- The flavors of fresh sage and thyme really drive home the cozy warmth of this roasted butternut squash soup. Because they both have such a bold presence in a dish, I suggest dicing them very finely before stirring them into the soup. Grabbing a big hunk of sage or thyme leaves in one spoonful of soup wouldn't be that good.
- If you don't have an immersion blender and are transferring everything to a stand blender, do use care not to burn yourself. Transfer the soup in multiple batches and do not fill the blender right up to the top. Once the blender turns on the soup will travel upwards and if it's too full you risk hot soup spilling out of the top.
Picking two from a soup, salad, or sandwich menu is a classic for a reason. If going for a sandwich, a grilled cheese works especially well. This sourdough havarti grilled cheese features roasted peppers and caramelized onions for an extra hearty twist. If going for a salad, something like an easy caesar salad with Greek yogurt caesar dressing has extra oomph to it while still keeping the better-for-you vibe going.
A drizzle of extra-virgin olive oil over top of creamy soups is forever a favorite of mine. Homemade croutons are as well, especially when made from a nice and crusty baguette or bakery loaf of bread. And if you're looking for a hearty homemade bread recipe for dunking, I recommend honey whole wheat bread or pumpkin dinner rolls.
Yes! This soup freezes very well. Once cooled, portion out the soup in an air-tight container or gallon-sized sealable bags (with the excess air pressed out) for 3-4 months. There's such a small amount of cream that it won't cause any separation or otherwise mess with the texture when reheating, though you can always opt to add the cream fresh when heating up leftover servings.
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Roasted Butternut Squash Soup
- 1 large butternut squash, peeled and cubed, with seeds removed (roughly 3-3.5 lbs)
- 2 large carrots, cut into roughly 1" pieces
- 3 large celery ribs, cut into roughly 2" pieces
- 1 onion quartered
- 6 whole garlic cloves
- ¼ cup olive oil
- 1 ¼ teaspoons kosher salt, divided
- ¼ teaspoon ground black pepper or to taste
- 32 ounces (4 cups) reduced-sodium chicken broth
- 8 ounces (1 cup) water or additional broth or a combination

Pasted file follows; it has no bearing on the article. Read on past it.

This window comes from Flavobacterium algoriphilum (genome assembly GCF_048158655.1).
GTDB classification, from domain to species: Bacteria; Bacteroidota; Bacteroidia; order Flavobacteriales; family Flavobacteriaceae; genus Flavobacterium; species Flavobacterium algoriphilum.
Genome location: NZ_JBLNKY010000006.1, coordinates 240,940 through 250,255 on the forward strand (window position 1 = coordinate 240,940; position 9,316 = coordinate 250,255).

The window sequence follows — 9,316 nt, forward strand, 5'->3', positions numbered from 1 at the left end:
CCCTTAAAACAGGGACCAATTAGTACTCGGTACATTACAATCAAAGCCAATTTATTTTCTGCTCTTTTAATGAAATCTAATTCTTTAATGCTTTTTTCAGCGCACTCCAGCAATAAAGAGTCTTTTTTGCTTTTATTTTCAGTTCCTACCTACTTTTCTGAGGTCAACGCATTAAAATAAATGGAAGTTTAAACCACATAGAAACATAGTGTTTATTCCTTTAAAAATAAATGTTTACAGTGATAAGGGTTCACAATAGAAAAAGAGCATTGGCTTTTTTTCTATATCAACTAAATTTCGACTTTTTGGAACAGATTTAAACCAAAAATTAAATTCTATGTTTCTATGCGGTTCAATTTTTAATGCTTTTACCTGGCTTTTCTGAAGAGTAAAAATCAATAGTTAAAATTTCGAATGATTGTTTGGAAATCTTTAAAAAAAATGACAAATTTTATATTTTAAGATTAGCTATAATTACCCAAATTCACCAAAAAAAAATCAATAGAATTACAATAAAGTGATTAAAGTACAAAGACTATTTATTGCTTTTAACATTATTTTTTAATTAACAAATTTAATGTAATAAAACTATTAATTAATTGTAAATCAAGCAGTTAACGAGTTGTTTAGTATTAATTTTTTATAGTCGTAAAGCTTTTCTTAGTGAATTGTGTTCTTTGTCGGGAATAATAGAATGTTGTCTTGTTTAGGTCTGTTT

- 2 ounces (¼ cup) heavy cream
- 1 teaspoon finely diced fresh sage leaves, or to taste
- ½ teaspoon finely diced fresh thyme leaves, or to taste
- Preheat oven to 450°F. Peel and cube butternut squash, removing the seeds. Aim for roughly equal cubes about 1- to 1-½-inches wide.
- Place cubed butternut squash, sliced carrots, sliced celery, quartered onion (with the layers separated), and whole garlic cloves on a large rimmed baking sheet. Use two sheets if needed to fit everything in a single layer.
- Drizzle olive oil evenly over the squash and vegetables, then season with about ¾ teaspoon kosher salt. Gently stir up everything on the sheet so the oil coats everything evenly, making sure it all ends up in a single layer before roasting.
- Roast the vegetables for 40-45 minutes, or until a fork can easily be inserted into the center of a piece of butternut squash.
- Transfer the roasted squash and vegetables to a large pot, scraping any liquefied oil/juices into the pot as well. Add remaining ½-teaspoon kosher salt and ¼-teaspoon ground black pepper, then pour in the chicken broth and water (or additional broth). Set the pot on the stovetop over medium heat.
- Let everything heat for 8-10 minutes, then blend using an immersion blender until smooth and creamy. If you don't have an immersion blender, carefully pour everything into a blender in batches and blend until creamy. Pour the soup back into the pot when you're done.
- Once blended, reduce heat to low and stir in cream and continue to heat for 1-2 minutes, stirring occasionally. Stir in finely chopped sage and thyme. Take a taste and season with additional salt and/or pepper as you like.
- Slice off the very top and bottom of the squash horizontally so it will stand up.
- Slice horizontally to separate the neck and rounded base portions.
- Remove the skin using a vegetable peeler or knife.
- Chop the neck area into cubes.
- Do the same for the base area after spooning out the seeds and other stringy bits.
- Wear disposable gloves when breaking down the butternut squash to prevent "squash hands". The juices released from the squash (usually younger and fresher squashes) can cause your skin to feel tight and uncomfortable after handling it.
- If using a stand blender to puree this soup, transfer the soup from the pot to the blender in batches, taking care not to overfill the blender. This will prevent hot soup from splattering out of the top.
- Storage Instructions: Leftover portions of this soup will stay in the fridge for 4-5 days.
- Freezing instructions: Let the soup cool, then portion into air-tight containers or gallon-size freezer bags. Freeze for 3-4 months. The small amount of cream won't impact texture when reheated.
Nutritional information is provided as an estimate. As it can vary due to many factors (brands used, quantities, etc.), we cannot guarantee its accuracy.Food Safety and Nutrition Disclaimer